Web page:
The final week of summer vacation has arrived and with it comes a mad dash to enjoy activities and events that seemed easily achievable way back in June.
One thing I’ve had on my radar was a photography exhibit at the Fenimore Art Museum, a place I’ve never before visited. Knowing that the opportunity to see this collection of Herb Ritts’ photos was limited (the show closes 9/2) I got in my car yesterday and made the 90 minute drive to Cooperstown and boy, am I glad I did.
To begin, I don’t know much about photography or the folks who have elevated it to a fine art, but I was aware of Herb Ritts’ name and, as I learned yesterday, some of his work. I’m sure you are too. Before his death in 2002 at the age of 52, he photographed some of the most iconic celebrities and personalities of contemporary culture. Ritts also, upon urging from Madonna, became a highly sought after director of music videos eventually working with, among others, Michael and Janet Jackson, Chris Isaaks, Jennifer Lopez and Mariah Carey.
The exhibit ($24 admission) is downstairs in a newer wing of the museum and in addition to photos, includes some cool memorabilia. I fangirled over an impeccable black suit, complete with top hat, worn by Madonna and a dress that belonged to Joan Baez, but I could see guitar players being even more impressed by the beautiful instruments on display.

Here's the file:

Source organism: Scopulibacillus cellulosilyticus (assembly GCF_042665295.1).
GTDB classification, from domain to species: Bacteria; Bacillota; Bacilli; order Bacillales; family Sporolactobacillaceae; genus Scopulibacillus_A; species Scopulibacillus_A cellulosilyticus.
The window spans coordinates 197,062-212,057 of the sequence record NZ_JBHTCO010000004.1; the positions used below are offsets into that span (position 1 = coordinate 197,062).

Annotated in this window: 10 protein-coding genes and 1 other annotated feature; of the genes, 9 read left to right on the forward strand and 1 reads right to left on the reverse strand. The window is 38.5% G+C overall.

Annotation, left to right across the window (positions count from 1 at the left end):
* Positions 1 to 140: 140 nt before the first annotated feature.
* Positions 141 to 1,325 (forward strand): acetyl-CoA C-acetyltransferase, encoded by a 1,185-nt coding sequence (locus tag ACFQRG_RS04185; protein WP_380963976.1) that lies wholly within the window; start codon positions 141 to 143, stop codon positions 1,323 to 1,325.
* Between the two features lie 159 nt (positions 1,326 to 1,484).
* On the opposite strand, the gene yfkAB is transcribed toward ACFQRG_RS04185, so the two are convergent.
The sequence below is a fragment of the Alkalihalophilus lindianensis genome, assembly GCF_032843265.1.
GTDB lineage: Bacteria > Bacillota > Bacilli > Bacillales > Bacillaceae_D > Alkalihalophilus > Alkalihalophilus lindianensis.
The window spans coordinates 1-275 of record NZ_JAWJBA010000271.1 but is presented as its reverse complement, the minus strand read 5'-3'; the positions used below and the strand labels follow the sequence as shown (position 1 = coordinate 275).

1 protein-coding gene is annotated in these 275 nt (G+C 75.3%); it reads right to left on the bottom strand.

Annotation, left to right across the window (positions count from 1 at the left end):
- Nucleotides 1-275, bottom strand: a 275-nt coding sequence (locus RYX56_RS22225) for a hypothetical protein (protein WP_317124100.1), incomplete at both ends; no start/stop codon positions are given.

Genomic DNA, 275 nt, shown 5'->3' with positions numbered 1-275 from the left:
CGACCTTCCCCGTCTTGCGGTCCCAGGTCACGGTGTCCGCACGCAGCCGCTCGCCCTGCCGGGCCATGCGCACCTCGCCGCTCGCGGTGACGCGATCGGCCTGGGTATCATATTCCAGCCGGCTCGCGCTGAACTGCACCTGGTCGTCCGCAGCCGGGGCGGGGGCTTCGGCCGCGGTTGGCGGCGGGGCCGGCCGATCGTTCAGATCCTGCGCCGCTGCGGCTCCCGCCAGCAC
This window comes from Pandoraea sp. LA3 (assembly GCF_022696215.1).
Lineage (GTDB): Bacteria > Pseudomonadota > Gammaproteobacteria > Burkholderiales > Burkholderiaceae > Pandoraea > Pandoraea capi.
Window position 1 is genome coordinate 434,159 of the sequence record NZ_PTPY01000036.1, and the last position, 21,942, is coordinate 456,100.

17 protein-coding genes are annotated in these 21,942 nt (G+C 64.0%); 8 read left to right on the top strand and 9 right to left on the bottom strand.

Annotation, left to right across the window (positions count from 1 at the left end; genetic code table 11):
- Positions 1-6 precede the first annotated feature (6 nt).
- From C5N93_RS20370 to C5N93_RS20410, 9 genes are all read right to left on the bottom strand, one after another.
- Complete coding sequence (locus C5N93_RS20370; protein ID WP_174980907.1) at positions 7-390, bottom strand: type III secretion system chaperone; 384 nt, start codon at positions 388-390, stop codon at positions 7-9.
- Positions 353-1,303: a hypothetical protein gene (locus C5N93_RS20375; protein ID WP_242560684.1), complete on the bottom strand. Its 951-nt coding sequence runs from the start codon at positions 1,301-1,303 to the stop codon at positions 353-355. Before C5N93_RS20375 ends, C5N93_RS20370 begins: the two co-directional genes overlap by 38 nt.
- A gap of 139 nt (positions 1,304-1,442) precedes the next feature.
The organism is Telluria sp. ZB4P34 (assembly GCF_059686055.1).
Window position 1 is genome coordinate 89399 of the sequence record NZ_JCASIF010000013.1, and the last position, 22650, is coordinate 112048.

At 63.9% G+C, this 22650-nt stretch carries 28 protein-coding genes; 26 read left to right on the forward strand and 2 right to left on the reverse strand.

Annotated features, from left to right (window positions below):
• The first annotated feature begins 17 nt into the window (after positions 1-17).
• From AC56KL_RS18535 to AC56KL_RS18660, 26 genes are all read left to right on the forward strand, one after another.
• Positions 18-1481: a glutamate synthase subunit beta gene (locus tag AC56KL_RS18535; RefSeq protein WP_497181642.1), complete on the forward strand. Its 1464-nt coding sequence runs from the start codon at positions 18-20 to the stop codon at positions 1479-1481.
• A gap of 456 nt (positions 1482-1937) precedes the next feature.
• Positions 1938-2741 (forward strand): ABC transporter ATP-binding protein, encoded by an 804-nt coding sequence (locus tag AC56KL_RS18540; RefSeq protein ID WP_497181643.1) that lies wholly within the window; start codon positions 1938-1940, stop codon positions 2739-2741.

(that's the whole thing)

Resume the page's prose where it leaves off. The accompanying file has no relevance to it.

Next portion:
While some of the images were familiar, with many having been originally published as covers for Rolling Stone magazine, the captions and original contact sheets added an entirely new layer of context. An accompanying video in which a number of his subjects, colleagues and his brother appeared, helped to provide details about Ritts’ motivation and process and caused my heart to break a little as I considered how many more photos he might have produced had his life not been cut short, like so many other talented individuals, by AIDS.
After taking in the show and checking out a few other museum galleries, I thoroughly enjoyed a picnic lunch on the terrace overlooking beautiful Otsego Lake. I was unable to resist the call of the tree lined path to the lake and eventually found myself on the shore testing the water temperature and wishing for an opportunity to swim or paddle board. For that, I guess, there’s always next summer.